“An accurate assessment of New Jersey’s blueberry crop is that it’s on track for a great season,” Bob Von Rohr, director of customer relations for Sunny Valley International, headquartered in Glassboro, NJ, told The Produce News on May 26. “The weather has been favorable for producing an excellent and full crop. Timing of movements on the East Coast appears to be about five to seven days later than last season, which had a normal start.”
Von Rohr also noted that early indications are that growers will have a good supply of labor for harvesting this season.
Based on the bloom time, Sunny Valley’s experience indicates that the company’s growers will start harvesting between June 18 and 20, which reflects the later start time than last season.
“The peak harvest period for our New Jersey blues will be around June 25 through the later part of July, which is perfect timing for summertime promotional opportunities,” Von Rohr added. “We will have great promotable volumes for the July 4 holiday. The favorable winter weather gave the plants a good dormancy period, and we were spared spring frosts or hail storms in the spring. It’s a nice solid full crop of sound, high-quality Jersey blues.”
Sunny Valley’s “Jersey Fruit” growing partners are particularly proud of their Highbush varieties: Duke and Bluecrop. Both are well known and sought out due to the large size, nice bloom finish and outstanding flavor. Von Rohr noted, “Customers should be thinking big — as in big blueberries.”
All of the company’s fresh New Jersey blueberries are hand-picked to ensure only the best quality is being harvested. The Duke blueberry is the primary variety grown in New Jersey for early season harvest, while the Bluecrop variety runs in mid-season to the end of the harvest. These varieties are the same for both conventional and organic production.
Von Rohr added that although the company expects a plentiful crop for July 4, which has always been a natural fit with blueberries, there are also great opportunities available for later promotions.
The company’s one-pint, 12-pack box “Jersey Fruit” label will continue to be its standard pack. Von Rohr said that customers are demanding more 18-ounce clamshells and two-pound packs to help drive additional sales at the register.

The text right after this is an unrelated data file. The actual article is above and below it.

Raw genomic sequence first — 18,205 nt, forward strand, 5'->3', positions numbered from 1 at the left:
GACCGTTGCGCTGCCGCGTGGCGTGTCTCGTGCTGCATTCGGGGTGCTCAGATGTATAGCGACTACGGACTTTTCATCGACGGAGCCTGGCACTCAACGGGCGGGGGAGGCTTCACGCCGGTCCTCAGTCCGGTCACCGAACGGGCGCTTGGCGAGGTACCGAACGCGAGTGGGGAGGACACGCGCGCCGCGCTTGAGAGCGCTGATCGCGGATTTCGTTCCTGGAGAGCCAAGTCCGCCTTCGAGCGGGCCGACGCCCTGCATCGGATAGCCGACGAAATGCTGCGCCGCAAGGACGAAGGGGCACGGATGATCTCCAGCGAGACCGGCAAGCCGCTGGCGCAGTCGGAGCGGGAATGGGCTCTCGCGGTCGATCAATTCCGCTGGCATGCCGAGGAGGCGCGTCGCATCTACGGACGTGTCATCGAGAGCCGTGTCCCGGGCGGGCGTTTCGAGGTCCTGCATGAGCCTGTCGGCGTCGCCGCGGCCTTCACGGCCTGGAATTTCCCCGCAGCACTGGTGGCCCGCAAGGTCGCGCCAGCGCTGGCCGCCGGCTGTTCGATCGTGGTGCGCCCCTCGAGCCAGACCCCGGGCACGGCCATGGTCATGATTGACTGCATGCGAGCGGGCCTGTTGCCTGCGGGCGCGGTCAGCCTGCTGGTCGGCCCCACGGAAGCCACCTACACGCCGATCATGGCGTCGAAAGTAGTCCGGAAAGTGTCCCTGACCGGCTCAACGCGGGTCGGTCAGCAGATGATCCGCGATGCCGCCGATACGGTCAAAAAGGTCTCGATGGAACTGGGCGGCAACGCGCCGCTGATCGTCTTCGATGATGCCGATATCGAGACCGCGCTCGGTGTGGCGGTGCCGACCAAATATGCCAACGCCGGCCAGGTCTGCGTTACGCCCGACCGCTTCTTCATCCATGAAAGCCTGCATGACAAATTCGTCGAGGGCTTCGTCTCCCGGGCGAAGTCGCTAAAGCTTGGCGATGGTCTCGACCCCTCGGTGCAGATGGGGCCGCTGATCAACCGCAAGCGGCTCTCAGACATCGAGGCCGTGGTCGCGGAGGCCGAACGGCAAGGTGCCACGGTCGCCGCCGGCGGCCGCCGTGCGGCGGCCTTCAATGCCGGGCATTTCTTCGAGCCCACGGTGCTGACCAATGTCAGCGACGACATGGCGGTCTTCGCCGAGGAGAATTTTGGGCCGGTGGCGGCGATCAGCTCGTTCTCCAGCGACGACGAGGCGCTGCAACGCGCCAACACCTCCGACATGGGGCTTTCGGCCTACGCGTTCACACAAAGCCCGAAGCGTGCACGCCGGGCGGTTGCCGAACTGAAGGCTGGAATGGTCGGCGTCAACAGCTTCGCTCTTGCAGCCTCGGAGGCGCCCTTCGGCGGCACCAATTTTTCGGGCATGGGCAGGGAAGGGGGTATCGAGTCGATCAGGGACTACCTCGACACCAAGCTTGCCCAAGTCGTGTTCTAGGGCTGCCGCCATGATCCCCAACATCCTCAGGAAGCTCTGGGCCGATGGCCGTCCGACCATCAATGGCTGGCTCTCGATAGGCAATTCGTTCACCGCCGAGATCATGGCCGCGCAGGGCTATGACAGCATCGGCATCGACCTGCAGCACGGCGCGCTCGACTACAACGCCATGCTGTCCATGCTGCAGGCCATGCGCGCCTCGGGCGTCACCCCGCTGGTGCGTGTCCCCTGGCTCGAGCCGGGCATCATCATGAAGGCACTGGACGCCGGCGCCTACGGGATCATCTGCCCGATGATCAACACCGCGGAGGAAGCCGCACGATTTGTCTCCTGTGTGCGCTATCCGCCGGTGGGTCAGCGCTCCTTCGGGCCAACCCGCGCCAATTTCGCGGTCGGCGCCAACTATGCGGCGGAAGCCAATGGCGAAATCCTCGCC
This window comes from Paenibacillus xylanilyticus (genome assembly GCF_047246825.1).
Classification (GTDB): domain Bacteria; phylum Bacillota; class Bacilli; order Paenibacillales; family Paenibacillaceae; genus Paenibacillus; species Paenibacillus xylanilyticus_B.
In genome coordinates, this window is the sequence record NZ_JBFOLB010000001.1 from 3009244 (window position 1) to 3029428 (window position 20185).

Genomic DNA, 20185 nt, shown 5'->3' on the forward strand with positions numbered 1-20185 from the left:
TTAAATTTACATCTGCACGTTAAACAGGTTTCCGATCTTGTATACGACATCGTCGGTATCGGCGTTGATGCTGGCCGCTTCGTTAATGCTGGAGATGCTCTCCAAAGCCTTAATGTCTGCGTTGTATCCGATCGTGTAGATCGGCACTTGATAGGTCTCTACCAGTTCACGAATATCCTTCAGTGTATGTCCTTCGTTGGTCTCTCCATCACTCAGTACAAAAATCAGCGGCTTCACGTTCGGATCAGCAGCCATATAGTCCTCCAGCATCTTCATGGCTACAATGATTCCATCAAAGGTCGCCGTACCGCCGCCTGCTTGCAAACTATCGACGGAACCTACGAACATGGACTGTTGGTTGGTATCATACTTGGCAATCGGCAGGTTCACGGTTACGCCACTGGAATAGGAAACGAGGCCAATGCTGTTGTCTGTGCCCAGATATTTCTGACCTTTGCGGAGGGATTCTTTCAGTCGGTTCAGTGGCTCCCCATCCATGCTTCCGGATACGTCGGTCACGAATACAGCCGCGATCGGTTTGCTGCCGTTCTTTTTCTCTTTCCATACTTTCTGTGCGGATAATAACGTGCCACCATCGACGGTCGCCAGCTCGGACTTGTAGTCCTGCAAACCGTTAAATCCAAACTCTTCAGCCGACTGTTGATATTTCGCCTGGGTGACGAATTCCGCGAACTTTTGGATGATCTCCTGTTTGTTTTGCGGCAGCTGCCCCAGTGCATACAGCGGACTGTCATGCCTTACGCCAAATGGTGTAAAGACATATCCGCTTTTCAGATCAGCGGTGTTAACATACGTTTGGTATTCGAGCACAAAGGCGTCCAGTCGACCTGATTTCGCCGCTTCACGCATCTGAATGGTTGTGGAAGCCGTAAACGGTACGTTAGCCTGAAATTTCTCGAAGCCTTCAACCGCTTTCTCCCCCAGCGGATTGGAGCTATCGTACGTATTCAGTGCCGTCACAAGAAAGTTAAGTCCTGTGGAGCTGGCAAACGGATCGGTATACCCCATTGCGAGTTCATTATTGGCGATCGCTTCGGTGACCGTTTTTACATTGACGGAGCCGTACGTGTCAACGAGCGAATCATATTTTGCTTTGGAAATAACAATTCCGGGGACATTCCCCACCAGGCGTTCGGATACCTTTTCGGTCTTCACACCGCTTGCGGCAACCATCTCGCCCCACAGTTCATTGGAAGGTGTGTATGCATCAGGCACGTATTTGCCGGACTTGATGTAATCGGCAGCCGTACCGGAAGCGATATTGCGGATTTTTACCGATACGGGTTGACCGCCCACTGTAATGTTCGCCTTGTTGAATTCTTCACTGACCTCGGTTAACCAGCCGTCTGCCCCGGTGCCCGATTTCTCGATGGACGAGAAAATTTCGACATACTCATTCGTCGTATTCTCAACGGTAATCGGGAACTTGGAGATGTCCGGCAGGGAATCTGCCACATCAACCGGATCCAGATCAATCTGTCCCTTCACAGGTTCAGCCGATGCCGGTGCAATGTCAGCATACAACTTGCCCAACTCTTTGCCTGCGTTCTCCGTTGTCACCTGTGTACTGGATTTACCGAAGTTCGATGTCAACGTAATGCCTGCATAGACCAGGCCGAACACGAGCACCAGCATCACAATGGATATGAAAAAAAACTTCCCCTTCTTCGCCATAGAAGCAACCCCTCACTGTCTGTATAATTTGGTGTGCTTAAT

All of Sunny Valley’s blueberry packs will carry the “Jersey Fruit” label with the “dancing blueberry” characters in a high-graphic box.
Sunny Valley has partnered with its “Jersey Fruit” blueberry growers in establishing food safety as its first priority.
“Our growers are audited annually by a third-party independent food-safety agency that certifies our growers at the highest level,” explained Von Rohr. “Each of our growers participates in an Integrated Pest Management program, which emphasizes the growth of a healthy crop with the least possible disruption to agro-ecosystems and encourages natural pest control mechanisms. All our blueberry clamshell labels have a unique GTIN/UPC, [Global Trade Item Number/Universal Product Code] along with a 2D code to provide traceback to each grower, pack date, ranch, lot and field. We are presently working toward PTI [Produce Traceability Initiative] case level compliance.”
Sunny Valley also works with the largest organic blueberry producer in New Jersey, Big Buck Farms in Hammonton. Its organic blueberries carry the “Little Buck Organics” label. Organic packaging options are half-pint and full-pint packs.
“This year is shaping up to be a record year for Big Buck Farms organic blues,” said Von Rohr. “Our ‘Little Buck’ organic blueberries are certified by the NOFA, NJ [Northeast Organic Farming Association of New Jersey].”
Production from Big Buck Farms has increased over the years due to new plantings of the highly desirable Duke and Bluecrop varieties.
“Organic blueberries will be available from mid-June to mid-August,” Von Rohr pointed out. “Big Buck Farms is a cutting edge facility that uses all of the latest equipment and sophisticated packing techniques. Its product is certified organic, certified kosher and it holds all the required food-safety certifications.”
He added that overall, everything looks very promising for an excellent New Jersey blueberry season.
“With the demand for blueberries higher than ever and continually increasing due to the widespread media coverage of the health benefits, we’re happy to be bringing this high-quality crop to our customers and to consumers,” said Von Rohr.